2020 Jeep Gladiator: an Adorable and Capable Toy
SACRAMENTO (California) – Media events such as these don’t come around very often. After a brief conference from one of FCA’s spokespeople, the planning of the day was concise and straightforward: head out into the mud to test out the off-road capability of Jeep’s all-new pickup truck. No problem!
Yes, the 2020 Jeep Gladiator is a big and expensive toy. Heck, even FCA admits its fuel consumption isn’t the best in the segment. But that doesn’t prevent it from being spectacular.
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- Also: 2020 Jeep Gladiator: the Long-Awaited Pickup Finally Unveiled
The Three Magic Words
Up until now, the basic formula for a midsize truck was rather simple: a body-on frame construction, more than ample towing capability, and four-wheel drive to get you out of trouble.
We give the Honda Ridgeline credit for attempting to innovate the segment with its unibody construction, and it’s a frankly excellent machine. So good in fact, that we gave it our Best Buy award for 2019. But moving forward, things might change, because the Gladiator redefined our midsize truck expectations. We’ll resume it using three important keywords: Jeep, pickup, and convertible.
It’s a recipe that should give its competition a hard time.
Indeed, the Gladiator runs on a Wrangler platform, but everything from the B pillar rearwards was re-engineered. Its wheelbase was stretched by a whopping 19 inches (482 mm), and its frame is 31 inches (787 mm) longer overall, making it the longest “small” truck in the segment. Its entire structure was reinforced, front and rear tracks were slightly widened, and the brakes now get ventilated discs to cope with towing realities. Heck, the Gladiator even gets the same suspension control arms as the Ram 1500. FCA didn’t mess around.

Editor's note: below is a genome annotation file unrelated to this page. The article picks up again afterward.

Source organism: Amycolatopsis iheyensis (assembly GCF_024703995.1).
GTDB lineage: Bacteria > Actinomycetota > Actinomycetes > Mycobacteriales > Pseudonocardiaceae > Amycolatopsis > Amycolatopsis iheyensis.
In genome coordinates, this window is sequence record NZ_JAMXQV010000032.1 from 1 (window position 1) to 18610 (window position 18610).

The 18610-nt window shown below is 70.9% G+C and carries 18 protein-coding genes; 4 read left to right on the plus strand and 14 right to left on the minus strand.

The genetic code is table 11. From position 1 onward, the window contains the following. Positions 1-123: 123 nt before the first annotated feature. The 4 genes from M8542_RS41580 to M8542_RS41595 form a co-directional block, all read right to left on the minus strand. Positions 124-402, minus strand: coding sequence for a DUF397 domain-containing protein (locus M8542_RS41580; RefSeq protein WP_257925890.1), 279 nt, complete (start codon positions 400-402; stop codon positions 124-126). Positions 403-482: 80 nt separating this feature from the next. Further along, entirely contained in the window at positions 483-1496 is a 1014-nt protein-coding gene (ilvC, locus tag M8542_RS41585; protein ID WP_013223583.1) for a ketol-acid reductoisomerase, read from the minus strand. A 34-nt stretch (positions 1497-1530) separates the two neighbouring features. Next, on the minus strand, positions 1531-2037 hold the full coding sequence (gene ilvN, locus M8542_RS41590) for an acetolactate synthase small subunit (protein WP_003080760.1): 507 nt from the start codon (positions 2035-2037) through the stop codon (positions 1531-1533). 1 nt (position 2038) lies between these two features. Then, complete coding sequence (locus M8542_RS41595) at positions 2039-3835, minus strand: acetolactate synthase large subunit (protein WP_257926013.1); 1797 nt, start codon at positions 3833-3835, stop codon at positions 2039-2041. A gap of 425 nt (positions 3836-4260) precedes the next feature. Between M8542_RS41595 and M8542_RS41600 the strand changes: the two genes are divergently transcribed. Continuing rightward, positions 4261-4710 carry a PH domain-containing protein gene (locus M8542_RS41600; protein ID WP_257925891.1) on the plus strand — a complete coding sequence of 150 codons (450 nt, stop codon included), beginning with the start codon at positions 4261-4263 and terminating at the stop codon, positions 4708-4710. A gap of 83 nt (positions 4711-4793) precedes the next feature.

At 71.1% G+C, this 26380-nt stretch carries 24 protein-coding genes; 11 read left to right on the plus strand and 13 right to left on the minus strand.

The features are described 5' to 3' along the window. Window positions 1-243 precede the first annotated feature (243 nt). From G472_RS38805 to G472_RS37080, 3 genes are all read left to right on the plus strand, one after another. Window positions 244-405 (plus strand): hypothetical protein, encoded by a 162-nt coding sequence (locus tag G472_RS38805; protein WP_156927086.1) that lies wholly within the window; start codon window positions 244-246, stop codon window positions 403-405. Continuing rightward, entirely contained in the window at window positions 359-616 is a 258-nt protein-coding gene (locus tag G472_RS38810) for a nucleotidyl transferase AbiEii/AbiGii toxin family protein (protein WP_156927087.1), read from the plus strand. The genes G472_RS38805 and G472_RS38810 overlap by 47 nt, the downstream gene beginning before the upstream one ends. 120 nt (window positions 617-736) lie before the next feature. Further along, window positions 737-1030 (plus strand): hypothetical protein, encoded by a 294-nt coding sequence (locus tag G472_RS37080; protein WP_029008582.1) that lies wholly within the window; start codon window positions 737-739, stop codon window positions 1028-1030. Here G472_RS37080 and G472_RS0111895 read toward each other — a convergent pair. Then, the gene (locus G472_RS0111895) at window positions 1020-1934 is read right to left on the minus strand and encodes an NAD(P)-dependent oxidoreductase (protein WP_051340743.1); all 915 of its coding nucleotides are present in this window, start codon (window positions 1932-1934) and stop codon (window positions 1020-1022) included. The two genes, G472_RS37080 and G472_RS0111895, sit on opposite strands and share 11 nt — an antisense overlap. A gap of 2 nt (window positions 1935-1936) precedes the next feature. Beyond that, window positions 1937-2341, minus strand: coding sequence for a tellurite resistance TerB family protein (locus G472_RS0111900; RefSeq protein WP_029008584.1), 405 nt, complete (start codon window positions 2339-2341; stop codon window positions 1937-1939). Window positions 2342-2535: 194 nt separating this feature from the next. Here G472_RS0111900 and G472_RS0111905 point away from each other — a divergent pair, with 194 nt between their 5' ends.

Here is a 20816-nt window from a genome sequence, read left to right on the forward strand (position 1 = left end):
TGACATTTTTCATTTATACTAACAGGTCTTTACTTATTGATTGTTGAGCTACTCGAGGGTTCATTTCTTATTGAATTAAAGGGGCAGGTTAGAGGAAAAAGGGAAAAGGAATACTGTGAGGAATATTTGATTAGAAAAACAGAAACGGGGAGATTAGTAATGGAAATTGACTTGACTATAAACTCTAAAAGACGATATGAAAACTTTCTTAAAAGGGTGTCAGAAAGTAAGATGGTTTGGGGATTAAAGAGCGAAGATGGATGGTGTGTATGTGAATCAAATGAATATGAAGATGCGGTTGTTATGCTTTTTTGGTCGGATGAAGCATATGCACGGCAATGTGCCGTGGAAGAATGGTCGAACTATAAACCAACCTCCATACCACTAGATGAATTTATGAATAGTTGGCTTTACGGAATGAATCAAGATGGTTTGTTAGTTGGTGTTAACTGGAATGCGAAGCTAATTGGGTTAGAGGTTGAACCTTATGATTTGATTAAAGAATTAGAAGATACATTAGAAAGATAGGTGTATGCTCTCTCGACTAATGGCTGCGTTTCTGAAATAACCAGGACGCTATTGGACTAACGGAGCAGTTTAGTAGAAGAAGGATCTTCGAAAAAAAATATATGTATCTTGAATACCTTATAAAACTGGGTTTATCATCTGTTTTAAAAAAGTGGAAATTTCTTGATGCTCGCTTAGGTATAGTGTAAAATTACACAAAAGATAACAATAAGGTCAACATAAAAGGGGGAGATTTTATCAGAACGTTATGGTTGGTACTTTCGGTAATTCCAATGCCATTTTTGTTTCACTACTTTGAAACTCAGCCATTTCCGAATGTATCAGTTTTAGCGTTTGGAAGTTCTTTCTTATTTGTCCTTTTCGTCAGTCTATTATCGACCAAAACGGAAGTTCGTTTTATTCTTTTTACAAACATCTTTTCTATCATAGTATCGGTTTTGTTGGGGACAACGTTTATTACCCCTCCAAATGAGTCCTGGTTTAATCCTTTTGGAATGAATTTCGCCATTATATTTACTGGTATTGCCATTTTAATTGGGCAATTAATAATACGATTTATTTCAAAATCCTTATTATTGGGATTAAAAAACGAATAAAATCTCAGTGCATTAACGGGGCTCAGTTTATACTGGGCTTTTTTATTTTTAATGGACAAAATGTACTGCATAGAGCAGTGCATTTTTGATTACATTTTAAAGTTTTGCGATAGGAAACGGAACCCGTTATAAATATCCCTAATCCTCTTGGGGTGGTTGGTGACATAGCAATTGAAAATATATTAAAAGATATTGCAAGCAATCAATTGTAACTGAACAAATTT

What’s more, towing capacity is up there among the top of the segment. FCA claims 7,650 lbs. (3,470 kg) once equipped with the appropriate tow package, placing the Gladiator right smack between a Ford Ranger (7,500 lbs. / 3,401 kg) and the Chevrolet Colorado/GMC Canyon (7,700 lbs. / 3,493 kg). Max payload is rated at 1,600 lbs. (725 kg).
The Specs that Matter
All Gladiators come with four doors and a five-foot box. And being a Jeep means that, yes, the Gladiator can remove its roof, doors and windshield, a feature no other pickup truck currently offers.
When it’ll hit dealerships this summer, one engine will be available; FCA’s ubiquitous 3.6-litre Pentastar V6. It’s good here for 285 horsepower and 260 lb.-ft. of torque, and comes mated, as standard, to a six-speed manual gearbox across the model range. An eight-speed automatic transmission is optional for roughly $1,500 extra.
Next year, a 3.0-litre EcoDiesel V6 will join the party, promising 260 horsepower and a lofty 442 lb.-ft. of torque.
Of course, all Gladiators come standard with a two-speed four-wheel drive system. And like the Wrangler, the Rubicon trim comes with removable sway bars, Dana 44 axles with locking differentials, a lifted suspension, 33-inch tires, skid plates, a very witty off-road camera fitted with a sprinkler to clean it, as well as tow hooks. Fun fact: most Wrangler Mopar accessories fit on a Gladiator, which means if you already own a Jeep, you won’t need to buy new parts for your truck.
Three trim levels are offered: Gladiator S, Overland, and Rubicon, each selling for $45,495, $49,495 and $52,495 respectively. That’s before freight and destination.
More refined, but still a Jeep
On the road, the longer wheelbase and suspension setup are instantly felt as the Gladiator’s ride is much smoother and refined than its sibling. That said, while chassis wobble and swaying have been toned down, the Gladiator’s driving dynamics remain rudimentary when compared a Ranger, a Colorado/Canyon, or a Ridgeline. It more or less drives like a Tacoma, feeling like it’s from an entirely different era. And don’t get us started on the enormous amount of play in the steering wheel.